By Brent T. Wheat
Unless you’re prepared to have several cherished opinions quickly punctured, don’t ask Rod Pinkston about feral hog control. Your assumptions are at risk because the man who literally wrote the book on hog control is straightforward, sometimes painfully so.
He’s earned that right. Pinkston is a world-class shooter who spent 24 years in the military including a stint leading solders to a record-setting four gold medals in 2008 with the U.S. Army Marksmanship Unit Olympic Shooting Team. Now he’s turned his military skills and drive to dealing with America’s most out-of-control environmental and agricultural problem, feral hogs.
Pinkston is the president of Jager Pro (from the German word for “hunter”), a company he formed in 2006. It was the first full-time hog control company in the country and is still recognized as one of the most successful. The company utilizes proven military tactics and concepts, along with plenty of field experience and legendary shooting skills, to defeat a very challenging adversary. Pinkston, you see, prefers to hire U.S. military veterans.
While still in the military, Pinkston had spent several years working to remove nuisance hogs from the Fort Benning property where he was stationed. He was somewhat successful, but quickly realized he had only scratched the surface of the problem. “I’ve been killing pigs since 2004 with a thermal scope. I thought we could shoot our way out of this problem and I was naive,” he says candidly.
Having seen the carnage unleashed on the environment and major losses suffered by farmers due to hogs, Pinkston looks at the porkers the same way an exterminator does cockroaches. “Wild (non-native, feral) pigs are just 150-pound pests,” he notes with obvious disdain.
He also holds a certain contempt for those who think pig populations can be kept in check by aggressive hunting. “It just doesn’t work,” Pinkston says from experience. “If hunting was the solution, we wouldn’t have a problem. Hunters screw up our control operations all the time because their intent is different than ours. I’m a hunter but it (hog control) requires a totally different approach.”
Pinkston noted that hunters focus on trophies, fair chase and a desire not to waste an animal’s life or meat; they typically shoot a single hog or maybe several if the animals are causing problems. However, because pigs are essentially reproduction machines, culling the entire population is crucial to keep the damage in check.
This means the real answer is simply a matter of piling up pig bodies in the most efficient manner possible.
Rod Pinkston and Jager Pro’s Manually Initiated Nuisance Elimination (MINE) system has proven itself effective in the comprehensive elimination of destructive and invasive feral swine. Photo provided.
For that, Pinkston and company have developed an integrated pest management system that doesn’t focus solely on shooting. Instead, the system comprises a collection of methods that eliminate 100% of the hog population — something many people believe is impossible but has been done countless times by Jager Pro.
The basic Jager Pro concept is centered on the Pinkston-developed MINE™ (Manually Initiated Nuisance Elimination) trapping system. Once a trap is sprung on the sounder (group) of hogs, any escaping animals are quickly dispatched using thermal vision-equipped rifles. Any remain animals, such a solitary boars or the occasional pig that wasn’t running with the main group, are also stalked and removed.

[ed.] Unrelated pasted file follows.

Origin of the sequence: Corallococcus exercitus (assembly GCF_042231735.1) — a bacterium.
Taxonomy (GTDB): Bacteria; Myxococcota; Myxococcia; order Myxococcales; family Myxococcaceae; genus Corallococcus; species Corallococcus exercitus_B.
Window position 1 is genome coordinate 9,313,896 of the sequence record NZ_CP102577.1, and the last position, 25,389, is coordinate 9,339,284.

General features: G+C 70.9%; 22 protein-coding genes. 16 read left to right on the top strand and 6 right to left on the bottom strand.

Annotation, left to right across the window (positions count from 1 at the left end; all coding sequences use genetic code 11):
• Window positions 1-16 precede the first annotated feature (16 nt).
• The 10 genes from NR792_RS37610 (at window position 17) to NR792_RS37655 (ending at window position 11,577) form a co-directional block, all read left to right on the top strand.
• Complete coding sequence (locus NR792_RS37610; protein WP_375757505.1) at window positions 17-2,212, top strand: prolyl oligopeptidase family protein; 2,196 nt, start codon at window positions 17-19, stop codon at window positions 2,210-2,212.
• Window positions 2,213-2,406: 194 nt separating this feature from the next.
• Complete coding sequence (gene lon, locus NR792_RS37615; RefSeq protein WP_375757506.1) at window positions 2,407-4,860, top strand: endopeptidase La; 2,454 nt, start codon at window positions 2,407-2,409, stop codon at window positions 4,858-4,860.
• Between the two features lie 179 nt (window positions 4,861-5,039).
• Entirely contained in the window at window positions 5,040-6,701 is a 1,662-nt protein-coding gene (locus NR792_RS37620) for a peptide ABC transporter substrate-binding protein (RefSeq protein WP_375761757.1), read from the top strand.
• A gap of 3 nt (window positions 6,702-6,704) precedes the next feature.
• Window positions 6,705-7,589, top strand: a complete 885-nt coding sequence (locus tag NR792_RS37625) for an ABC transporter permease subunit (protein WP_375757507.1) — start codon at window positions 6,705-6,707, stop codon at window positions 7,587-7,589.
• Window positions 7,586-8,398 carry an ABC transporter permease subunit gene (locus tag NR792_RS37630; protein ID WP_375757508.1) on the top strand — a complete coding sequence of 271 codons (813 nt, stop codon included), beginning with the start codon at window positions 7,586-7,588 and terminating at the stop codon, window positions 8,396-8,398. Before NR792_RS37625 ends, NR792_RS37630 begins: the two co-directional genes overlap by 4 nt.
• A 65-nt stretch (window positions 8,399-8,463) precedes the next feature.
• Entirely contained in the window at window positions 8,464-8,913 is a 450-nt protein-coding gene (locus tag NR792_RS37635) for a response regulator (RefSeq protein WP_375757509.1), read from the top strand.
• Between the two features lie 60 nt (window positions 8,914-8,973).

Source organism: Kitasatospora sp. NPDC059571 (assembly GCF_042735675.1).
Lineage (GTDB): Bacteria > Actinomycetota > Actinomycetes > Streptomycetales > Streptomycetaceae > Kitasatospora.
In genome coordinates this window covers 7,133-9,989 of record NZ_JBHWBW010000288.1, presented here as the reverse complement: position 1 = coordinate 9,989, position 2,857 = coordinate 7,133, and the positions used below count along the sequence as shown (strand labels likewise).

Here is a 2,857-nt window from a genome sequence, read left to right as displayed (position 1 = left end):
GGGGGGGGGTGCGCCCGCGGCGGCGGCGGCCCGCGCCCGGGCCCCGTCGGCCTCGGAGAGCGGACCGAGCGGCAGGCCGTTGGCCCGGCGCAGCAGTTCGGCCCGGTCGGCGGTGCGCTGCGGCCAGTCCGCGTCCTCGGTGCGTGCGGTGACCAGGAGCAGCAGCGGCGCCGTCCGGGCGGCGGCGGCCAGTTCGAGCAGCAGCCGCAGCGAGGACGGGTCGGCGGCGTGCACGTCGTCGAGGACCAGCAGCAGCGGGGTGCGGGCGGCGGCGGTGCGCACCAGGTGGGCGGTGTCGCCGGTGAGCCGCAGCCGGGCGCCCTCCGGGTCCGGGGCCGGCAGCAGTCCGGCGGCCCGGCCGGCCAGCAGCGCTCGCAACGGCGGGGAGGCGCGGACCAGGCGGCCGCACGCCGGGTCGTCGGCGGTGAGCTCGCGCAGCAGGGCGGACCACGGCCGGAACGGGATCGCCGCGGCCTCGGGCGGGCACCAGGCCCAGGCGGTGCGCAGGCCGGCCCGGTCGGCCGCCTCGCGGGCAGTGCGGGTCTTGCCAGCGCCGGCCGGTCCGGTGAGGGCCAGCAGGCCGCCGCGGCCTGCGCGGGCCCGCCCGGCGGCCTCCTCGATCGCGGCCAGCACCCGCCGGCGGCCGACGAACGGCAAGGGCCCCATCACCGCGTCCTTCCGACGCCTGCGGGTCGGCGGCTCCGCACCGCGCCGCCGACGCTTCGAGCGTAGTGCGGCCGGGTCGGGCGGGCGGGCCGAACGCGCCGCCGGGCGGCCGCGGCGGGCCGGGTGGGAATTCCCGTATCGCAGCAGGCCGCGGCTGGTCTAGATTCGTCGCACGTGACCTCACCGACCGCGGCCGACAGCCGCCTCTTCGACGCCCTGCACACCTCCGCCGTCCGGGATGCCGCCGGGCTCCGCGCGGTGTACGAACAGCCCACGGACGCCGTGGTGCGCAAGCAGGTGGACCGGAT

During reconnaissance, each Jager Pro vehicle is equipped with a FLIR handheld monocular with a 100mm objective lens for scanning the surrounding countryside. Once a sounder or solitary pig is selected for culling, the Jager Pro group uses FLIR ThermoSight thermal weapon sights atop Daniels Defense .308 rifles to quickly dispatch the pests.
“Thermal is so much more efficient than a spotlight or even night vision,” Pinkston says. “You can see a mile away that something is moving and then when they are within several hundred yards we can identify our target and determine if they’re deer or hogs. You obviously don’t want to waste time stalking deer,” he notes. “It’s also a lot safer. Thermal is very good for clearing downrange and its’ a whole lot more versatile than night vision.”
Pinkston told of a recent experience that highlighted that versatility. He was scanning a well-used food plot with his thermal monocular while trying to cull a solitary boar that had avoided the Jager Pro traps. The boar stepped into vegetation that was about three feet high and started to feed.
As a test, Pinkston switched to a night vision scope and quickly realized he couldn’t even see the huge animal hidden among the plants. Grabbing his FLIR-equipped rifle, he quickly put a fatal bullet through the hog. “You never would have seen that pig using any type of night vision device,” Pinkston says definitively.
With confirmed populations in at least 35 states, feral pigs are a growing threat to the agricultural industry, the environment and even health due to a variety of diseases the animals are capable of carrying and transmitting to humans. As misguided people continue to spread the animals across the country where they are unneeded and unwanted, there is a greater call than ever to eradicate this pest.
Fortunately, Rod Pinkston and his team of experts stand ready to fight this new battle, and thermal imaging technology lies at the core of their comprehensive strategy.